When the pandemic first hit in 2020, Dave Grohl found himself unable to perform in front of crowds. The musician had been playing live since he dropped out of high school to tour with a band called Scream, later joining Nirvana, and forming the Foo Fighters.
Stuck at home, Grohl took up writing, and the 384-page result, “The Storyteller: Tales of Life and Music,” is out Oct. 5 from Dey Street Books. It’s not a typical memoir, as Grohl is selective about telling stories from selected moments, linked by theme more than timeline.
Grohl is a skilled entertainer, and many of his tales — including him playing 65 shows with a broken leg — are winning. If you’re looking for “dish,” you won’t find much of that, except that Paul McCartney is a delightful dinner guest.
A lot of the book is about his love for his daughters, wife and mom. But some parts of the memoir are specifically about the Northwest and might surprise readers. Here are highlights (and a couple of lowlights, as well):
• Seattle plays a much smaller role in the book than some might suspect, as Grohl writes that he “always felt like a visitor, just another transplant in a city fiercely protective of its precious roots.” Virginia, he writes, is “my forever home.”
• Grohl was the first Nirvana member to live in Seattle, but even as the band became superstars, he was living in a tiny room in a friend’s home in West Seattle “with only a dresser, a night table, and a futon mattress on the floor.” He later bought a house in Shoreline he says was haunted.
• He wrote the first Foo Fighters album in that tiny West Seattle bedroom, and later took it to Robert Lang Studios in Richmond Beach (“a gigantic concrete bunker”) to record. When Grohl later moved to Shoreline, he lived close enough to the studio he could drive there in his go-cart.
• That Foo Fighters debut went on to sell millions, but Grohl had no idea that was ahead. He played all the instruments and had 100 cassette tapes duplicated at a downtown Seattle facility, thinking he’d give them away.
• He first moved to the Northwest to be in Nirvana, but that was complicated. Grohl says he was offered the job, then the gig was revoked and later offered again. It also wasn’t as much of a job offer as it was just a chance to audition (which he nailed).
• Grohl moved to Olympia for Nirvana, and for six months was Kurt Cobain’s roommate. Not only was the place tiny, but Grohl slept on a couch too short for him. Grohl observed Cobain’s opiate use, but Cobain promised he wasn’t addicted. Cobain’s drug use haunts this book, and haunts Grohl.
• Grohl writes that Seattle’s heroin problem was worse than where he was from: “Washington, D.C., was not necessarily a heroin town. Seattle on the other hand, was a heroin capital.” This isn’t supported by data, and a New York Times piece from that year listed both cities among 10 usage centers. D.C.’s issues were in the Black inner city, not the white suburbs where Grohl grew up.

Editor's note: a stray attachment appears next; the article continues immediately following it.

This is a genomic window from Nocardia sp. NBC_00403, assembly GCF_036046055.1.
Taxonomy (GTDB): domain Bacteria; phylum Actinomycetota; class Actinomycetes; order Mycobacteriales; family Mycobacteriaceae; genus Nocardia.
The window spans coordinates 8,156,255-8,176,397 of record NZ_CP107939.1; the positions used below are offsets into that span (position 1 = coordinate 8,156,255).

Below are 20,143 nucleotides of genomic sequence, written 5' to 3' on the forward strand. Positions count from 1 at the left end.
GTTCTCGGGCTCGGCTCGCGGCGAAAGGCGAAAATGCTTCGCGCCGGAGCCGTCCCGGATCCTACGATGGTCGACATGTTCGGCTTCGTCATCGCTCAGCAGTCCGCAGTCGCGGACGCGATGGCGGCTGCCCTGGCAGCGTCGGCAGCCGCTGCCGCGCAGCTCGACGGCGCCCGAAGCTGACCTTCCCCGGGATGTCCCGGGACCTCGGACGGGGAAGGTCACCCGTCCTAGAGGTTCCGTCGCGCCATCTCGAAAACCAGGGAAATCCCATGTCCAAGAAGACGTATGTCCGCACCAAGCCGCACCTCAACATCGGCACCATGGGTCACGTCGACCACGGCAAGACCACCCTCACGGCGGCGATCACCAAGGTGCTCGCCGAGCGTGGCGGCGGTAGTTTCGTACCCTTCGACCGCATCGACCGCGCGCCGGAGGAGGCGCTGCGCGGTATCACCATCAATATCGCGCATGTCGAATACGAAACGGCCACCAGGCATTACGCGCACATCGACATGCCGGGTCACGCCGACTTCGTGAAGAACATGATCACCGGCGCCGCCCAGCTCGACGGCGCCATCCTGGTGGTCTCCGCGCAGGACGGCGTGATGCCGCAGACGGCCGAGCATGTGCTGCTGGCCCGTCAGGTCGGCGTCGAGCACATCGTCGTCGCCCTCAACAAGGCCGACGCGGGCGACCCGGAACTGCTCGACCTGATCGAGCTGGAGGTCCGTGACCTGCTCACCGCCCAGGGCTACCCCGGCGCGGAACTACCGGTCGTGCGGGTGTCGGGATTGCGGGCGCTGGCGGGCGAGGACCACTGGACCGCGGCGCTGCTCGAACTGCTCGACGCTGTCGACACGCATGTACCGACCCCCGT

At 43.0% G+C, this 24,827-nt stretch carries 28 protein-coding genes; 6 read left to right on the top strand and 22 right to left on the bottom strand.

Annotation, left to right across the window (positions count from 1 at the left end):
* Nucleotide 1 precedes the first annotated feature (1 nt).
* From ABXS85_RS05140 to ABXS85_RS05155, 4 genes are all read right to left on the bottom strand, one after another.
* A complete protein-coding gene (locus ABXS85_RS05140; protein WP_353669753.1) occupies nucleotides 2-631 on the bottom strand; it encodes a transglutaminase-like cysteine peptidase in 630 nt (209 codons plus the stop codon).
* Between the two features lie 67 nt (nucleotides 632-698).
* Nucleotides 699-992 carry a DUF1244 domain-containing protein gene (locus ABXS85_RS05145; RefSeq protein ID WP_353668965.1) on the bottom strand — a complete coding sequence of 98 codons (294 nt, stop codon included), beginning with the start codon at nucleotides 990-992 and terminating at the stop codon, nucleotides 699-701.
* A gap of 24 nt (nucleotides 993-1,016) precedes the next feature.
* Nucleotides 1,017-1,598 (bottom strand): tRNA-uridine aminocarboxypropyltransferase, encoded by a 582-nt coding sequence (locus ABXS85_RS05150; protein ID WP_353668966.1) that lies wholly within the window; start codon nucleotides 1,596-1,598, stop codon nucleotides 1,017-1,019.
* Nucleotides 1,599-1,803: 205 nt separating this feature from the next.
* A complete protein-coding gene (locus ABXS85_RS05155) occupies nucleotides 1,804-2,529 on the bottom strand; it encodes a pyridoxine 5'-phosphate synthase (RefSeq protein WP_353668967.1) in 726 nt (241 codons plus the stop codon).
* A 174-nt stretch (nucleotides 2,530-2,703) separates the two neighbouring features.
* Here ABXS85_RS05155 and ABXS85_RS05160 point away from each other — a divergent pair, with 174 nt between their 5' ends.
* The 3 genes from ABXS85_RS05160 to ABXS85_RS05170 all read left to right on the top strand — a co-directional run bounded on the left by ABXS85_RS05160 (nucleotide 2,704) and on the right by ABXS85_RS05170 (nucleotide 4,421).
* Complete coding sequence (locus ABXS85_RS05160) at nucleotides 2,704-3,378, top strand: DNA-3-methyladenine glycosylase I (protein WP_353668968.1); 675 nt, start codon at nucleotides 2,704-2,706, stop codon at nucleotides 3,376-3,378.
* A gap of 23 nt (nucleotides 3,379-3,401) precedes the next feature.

• This memoir is haunted by the consequences of loss, which at times can be powerful, but some of that power was diminished for me by brief moments of band-van-type humor. Grohl is addicted to coffee, he says (and living in Seattle didn’t help), and in trying to comically write about this, in the same paragraph he says that he’s never done cocaine because if he did, paraphrasing, he’d be trading oral sex for drugs. Another quip describes Cobain’s apartment as “Whitney Houston’s bathroom turned upside down.” (Houston, who wrestled with drug addiction, died in a bathroom, as Cobain nearly did several times.) Paralleling coffee addiction with cocaine addiction even in an attempt at humor, making light of sex work, and LGBTQ disparagement, even in a joke, made me emotionally disconnect from parts of this book. Grohl’s social cause efforts, which are many, do not match with this kind of language or humor, even as an aside “joke,” for me at least.
• Grohl does accurately describe the debut of “Smells Like Teen Spirit” at Seattle’s OK Hotel in April 1991. The crowd’s reaction to Cobain’s introduction, he writes, was “crickets.” Still, Grohl observes that “THIS WAS NO ORDINARY NEW SONG.” Yes!
• The loss of Cobain hangs over much of this story, and Grohl does beautifully describe the way loss doesn’t follow a timeline. His own grief is tempered by the fact that Nirvana ultimately gave him the opportunity of making music behind that singer. “That voice,” he writes. “No one had a voice like that.” Indeed.